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Bexley City Council To Consider Discrimination Ordinance

Jerra Knicely (L), Jenn Moffitt and their lawyer, Carol Ann Fey (R), attend a rally before a Bexley City Council meeting.
Mandie Trimble
Jerra Knicely (L), Jenn Moffitt and their lawyer, Carol Ann Fey (R), attend a rally before a Bexley City Council meeting. The women say local business turned them away due to their being a same-sex couple.

Bexley City Council will consider a discrimination ordinance that would include members of the gay, lesbian, bisexual and transgender community. The move follows a lesbian couple who spoke out about a local wedding photographer who declined their business due to their their sexual orientation.

Bexley City Councilwoman Deneese Owen will head up the committee that will draft a proposed discrimination ordinance.

“No one should be turned away simply for who they are,” Owen said. “And if our legislators at the state level won’t protect our residents, then it’s in our hands, as local leaders, to take action.”

If Bexley passes the ordinance, it would join about 25 other Ohio cities, including Columbus, to have a law on the books that protects members of the LGBT community from discrimination.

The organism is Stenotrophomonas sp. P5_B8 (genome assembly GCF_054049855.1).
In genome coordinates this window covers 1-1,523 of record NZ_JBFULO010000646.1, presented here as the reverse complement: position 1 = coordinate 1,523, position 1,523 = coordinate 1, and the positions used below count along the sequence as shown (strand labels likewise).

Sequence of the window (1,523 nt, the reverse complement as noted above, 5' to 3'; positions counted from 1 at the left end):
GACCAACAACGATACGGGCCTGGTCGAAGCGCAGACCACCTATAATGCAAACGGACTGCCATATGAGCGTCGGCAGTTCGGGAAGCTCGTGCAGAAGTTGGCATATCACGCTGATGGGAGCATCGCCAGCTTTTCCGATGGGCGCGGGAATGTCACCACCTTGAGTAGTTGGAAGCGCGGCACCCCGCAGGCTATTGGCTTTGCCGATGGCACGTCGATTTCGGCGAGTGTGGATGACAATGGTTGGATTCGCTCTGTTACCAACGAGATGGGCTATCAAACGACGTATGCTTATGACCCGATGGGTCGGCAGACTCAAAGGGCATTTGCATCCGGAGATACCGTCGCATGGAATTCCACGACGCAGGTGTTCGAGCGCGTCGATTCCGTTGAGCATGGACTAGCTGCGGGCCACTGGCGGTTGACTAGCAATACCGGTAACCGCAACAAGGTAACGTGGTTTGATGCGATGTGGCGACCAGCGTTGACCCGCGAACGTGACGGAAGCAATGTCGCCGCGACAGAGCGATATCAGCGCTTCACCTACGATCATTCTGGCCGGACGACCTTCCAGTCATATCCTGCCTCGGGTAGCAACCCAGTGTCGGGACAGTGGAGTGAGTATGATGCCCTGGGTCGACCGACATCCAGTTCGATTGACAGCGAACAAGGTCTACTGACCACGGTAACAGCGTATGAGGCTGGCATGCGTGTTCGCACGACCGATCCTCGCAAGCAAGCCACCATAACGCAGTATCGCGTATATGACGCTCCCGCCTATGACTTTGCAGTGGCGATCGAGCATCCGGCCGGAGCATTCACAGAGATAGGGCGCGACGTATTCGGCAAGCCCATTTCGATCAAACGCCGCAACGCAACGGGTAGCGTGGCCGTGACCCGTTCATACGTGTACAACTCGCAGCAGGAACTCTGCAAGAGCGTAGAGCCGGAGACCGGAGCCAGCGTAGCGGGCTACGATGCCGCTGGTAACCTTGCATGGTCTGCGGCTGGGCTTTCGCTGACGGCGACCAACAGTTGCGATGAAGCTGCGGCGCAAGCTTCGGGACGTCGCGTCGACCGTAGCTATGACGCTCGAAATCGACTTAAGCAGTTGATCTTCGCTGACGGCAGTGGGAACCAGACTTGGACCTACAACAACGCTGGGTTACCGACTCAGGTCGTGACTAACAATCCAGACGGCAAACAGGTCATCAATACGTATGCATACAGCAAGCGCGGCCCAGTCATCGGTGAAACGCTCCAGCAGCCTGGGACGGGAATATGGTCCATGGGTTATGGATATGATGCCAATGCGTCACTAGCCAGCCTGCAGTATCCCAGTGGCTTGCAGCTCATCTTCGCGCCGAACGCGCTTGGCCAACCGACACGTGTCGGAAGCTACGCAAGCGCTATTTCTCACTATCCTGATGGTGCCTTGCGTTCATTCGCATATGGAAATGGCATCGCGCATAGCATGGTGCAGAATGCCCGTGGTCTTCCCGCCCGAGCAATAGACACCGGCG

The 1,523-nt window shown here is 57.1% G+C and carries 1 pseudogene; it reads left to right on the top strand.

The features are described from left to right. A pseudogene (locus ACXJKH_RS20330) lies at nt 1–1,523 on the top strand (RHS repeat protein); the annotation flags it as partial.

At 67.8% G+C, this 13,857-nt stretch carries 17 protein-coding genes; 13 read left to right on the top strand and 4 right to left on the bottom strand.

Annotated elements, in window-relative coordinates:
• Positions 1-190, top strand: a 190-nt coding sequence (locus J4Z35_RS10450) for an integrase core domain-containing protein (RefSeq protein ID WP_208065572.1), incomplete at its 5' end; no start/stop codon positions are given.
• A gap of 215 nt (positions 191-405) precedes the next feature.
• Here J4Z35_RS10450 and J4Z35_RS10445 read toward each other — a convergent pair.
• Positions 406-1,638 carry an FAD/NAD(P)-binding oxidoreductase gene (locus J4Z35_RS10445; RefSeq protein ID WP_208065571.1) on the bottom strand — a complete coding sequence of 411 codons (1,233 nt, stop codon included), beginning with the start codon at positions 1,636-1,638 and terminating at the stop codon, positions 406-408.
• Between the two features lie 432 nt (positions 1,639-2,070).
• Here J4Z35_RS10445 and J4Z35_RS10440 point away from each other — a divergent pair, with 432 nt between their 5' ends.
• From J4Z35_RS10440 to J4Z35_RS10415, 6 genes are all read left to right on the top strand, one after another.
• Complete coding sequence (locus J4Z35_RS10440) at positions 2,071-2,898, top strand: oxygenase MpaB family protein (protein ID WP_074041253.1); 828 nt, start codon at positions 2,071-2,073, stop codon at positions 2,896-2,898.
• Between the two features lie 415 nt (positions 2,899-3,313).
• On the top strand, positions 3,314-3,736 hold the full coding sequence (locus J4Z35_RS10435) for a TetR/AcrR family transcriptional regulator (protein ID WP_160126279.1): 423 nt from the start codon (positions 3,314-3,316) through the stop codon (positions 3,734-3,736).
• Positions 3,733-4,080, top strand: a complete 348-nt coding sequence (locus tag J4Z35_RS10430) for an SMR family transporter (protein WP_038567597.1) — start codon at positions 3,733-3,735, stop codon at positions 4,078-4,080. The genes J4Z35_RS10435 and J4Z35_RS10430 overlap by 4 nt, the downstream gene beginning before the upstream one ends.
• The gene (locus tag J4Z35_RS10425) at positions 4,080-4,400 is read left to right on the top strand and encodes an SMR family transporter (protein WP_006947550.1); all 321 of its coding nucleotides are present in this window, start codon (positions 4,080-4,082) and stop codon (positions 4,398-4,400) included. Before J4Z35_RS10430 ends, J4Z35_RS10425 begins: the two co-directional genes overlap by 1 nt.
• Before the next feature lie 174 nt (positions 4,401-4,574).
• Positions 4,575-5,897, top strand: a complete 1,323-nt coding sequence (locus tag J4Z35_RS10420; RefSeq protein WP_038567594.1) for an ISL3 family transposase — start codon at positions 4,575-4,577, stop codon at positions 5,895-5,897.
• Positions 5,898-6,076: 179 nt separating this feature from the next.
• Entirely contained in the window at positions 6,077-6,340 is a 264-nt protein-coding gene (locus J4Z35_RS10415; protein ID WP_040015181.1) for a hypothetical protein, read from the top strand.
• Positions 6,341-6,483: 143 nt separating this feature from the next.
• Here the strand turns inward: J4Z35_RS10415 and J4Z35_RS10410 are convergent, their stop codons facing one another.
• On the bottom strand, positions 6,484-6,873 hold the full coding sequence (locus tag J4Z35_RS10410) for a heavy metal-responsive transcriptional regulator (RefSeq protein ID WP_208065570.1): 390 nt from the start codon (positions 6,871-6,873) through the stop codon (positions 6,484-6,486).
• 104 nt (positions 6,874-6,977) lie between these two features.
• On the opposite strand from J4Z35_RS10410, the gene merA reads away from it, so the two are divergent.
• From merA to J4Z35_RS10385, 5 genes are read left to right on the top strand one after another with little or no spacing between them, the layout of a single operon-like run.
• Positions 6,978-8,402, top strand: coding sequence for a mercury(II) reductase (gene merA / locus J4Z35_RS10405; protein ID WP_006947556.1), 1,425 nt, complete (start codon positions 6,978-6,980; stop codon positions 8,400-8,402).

During the public comment period, Bexley resident Brent Whitehead raised several questions including enforcement costs and potential penalties.

“I’m not sure you really want to bring in the force of government in this situation,” he said.

Jenna Moffitt and Jerra Knicely have said the owner of Next Door Stories, a Bexley videography business, refused to film their same-sex wedding. Neither Moffitt nor Knicely addressed the council. But a number of their supports, who held a rally prior to the meeting, did.

“I think it was really moving for the council to hear and maybe they’ll move forward at a faster rate after hearing all of that,” Knicely said.

We reached out to Next Door Stories, but our requests for comment have not been returned.

Bexley City Council did not put a timetable on when a proposal could be up for a vote.

Most council members support the idea. Long-time councilman Mark Masser said he needs more information to make a decision.

Knicely and Moffitt await the U.S. Supreme Court’s decision, expected this spring, on gay marriage to set a wedding date.